Master of Human-Computer Interaction
The interdisciplinary Master of Human-Computer Interaction (HCIM) provides the opportunity for advanced, systematic study of how to design, evaluate, and implement new information technologies that are understandable, usable, and appealing to a wide variety of people. The major objectives of the program are to prepare students to become human-computer interaction (HCI) leaders in industry and government, or to enable them to be successful in doctoral work in a particular specialization of HCI.
The iSchool offers an interdisciplinary program of study through which students develop a fundamental understanding of the technology design process, tool-building technologies, evaluation techniques, application areas for users, and the social impact of technology on the individual and community.
What are the unique aspects of the Program?
The program's focus on information studies, policy, user populations, and diverse design methods sets this program apart from most other HCI programs. In the 30-credit program, students enroll in three core courses; take a three-credit internship; complete a thesis or a capstone project; and select four additional elective courses, which support their career goals. The required internship enables students to work with experts, not only in industry, but in government, non-profits, and even in the university's own Human-Computer Interaction Lab (HCIL) where many research projects are conducted in partnership with outside organizations.
Students also may choose to write and defend a thesis or create a capstone project, allowing them to conduct original research or produce an applied project—whichever option best suits their future goals of employment or doctoral study. HCIM students have the opportunity to be strongly affiliated with the HCIL at Maryland, one of the oldest HCI research labs in the world.
What is the Program Based On?
Students completing the HCIM degree will gain:
- An understanding of the fundamentals of the HCI field and research methodologies used within the field.
- Specific knowledge of the technology design process, tool-building technologies, evaluation techniques, application areas for users, and the social impact of technology on the individual.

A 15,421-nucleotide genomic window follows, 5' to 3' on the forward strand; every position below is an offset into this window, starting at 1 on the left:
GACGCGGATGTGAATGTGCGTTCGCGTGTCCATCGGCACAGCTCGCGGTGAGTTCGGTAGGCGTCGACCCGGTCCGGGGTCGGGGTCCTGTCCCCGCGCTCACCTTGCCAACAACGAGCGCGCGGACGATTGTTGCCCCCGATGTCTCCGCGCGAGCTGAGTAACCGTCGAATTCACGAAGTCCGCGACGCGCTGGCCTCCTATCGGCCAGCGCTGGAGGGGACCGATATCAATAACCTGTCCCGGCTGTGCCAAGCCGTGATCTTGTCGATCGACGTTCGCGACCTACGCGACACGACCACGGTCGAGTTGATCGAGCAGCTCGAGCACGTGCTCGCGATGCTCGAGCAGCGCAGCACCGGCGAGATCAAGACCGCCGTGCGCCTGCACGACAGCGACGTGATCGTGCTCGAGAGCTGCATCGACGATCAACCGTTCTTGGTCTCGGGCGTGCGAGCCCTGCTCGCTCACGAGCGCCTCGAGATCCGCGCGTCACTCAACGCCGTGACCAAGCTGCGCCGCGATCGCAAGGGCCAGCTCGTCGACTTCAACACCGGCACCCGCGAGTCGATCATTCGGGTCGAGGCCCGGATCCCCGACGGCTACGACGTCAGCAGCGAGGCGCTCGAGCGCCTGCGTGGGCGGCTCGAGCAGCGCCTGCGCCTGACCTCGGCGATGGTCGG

- Preparation to become leaders in the HCI field within academia, private industry, and government organizations.
- Opportunities to apply insights from the classroom to real-life technical problems for organizations in the public and private sectors.
What opportunities are there with the degree?
There is a need for skilled information technology professionals. Our HCI graduates are qualified candidates to meet a range of industry and government work force needs, including technical project managers, technology evaluators, and user interface developers. According to US News and World Report, Usability Experience Specialist was named as one of the best careers in 2009. Through observation of users, analysis, and iterative prototyping, Usability Experience Specialists ensure products and software are “pleasurable to use.” US News and World Report suggests that “an advanced degree “can enhance your ability to get hired.”
Industry, government, and non-profits all need students who understand HCI and who have skills in areas including user needs assessment, evaluation of new technologies, and participatory design. These skills are not only applicable to industry; many doctoral programs are looking for master’s students who have a firm grounding in research methods, technology development, and more.
Transforming the Connection to Information
As the world grows increasingly more dependent on new technologies, the need has never been greater to create easy-to-use, meaningful technologies for diverse populations. Today, technology is an integral part of the lives of individuals everywhere; it touches every aspect of the ways in which people learn, work and play. The Master of Science in Human-Computer Interaction degree integrates information studies, computer science, education, psychology and engineering to prepare HCI leaders of the future.
Through coursework and research experiences, students in this program will develop skills in:
- Fundamentals of Human-Computer Interaction
- Advanced research methods
- Usability analysis and testing
- Social computing strategies and technologies
- Technology design
Electives, individual research experiences and projects will allow students to develop their own specialties within HCI.
- Prepare students to become HCI leaders in industry, government, education and other sectors
- Strong preparation for future Ph.D. work in a particular specialization of HCI
The Human-Computer Interaction program requires the successful completion of 30 academic credits with a B minimum grade point average. The four required elements are as follows:
- Three Core required courses (9 credits)
- Principles of Human-Computer Communication
- HCI Design Methods
- Research Methods
- Four Elective courses from the following areas: Information Policy, Information Ethics, Users and Use Context, Information and Universal Usability, Information Environments (12 credits)
- Required Internship (3 credits)
- Thesis or Capstone Project (6 credits)
- More Information
- Contact Info:
For admissions and enrollment information please contact:
iSchool Admissions and Student Affairs Office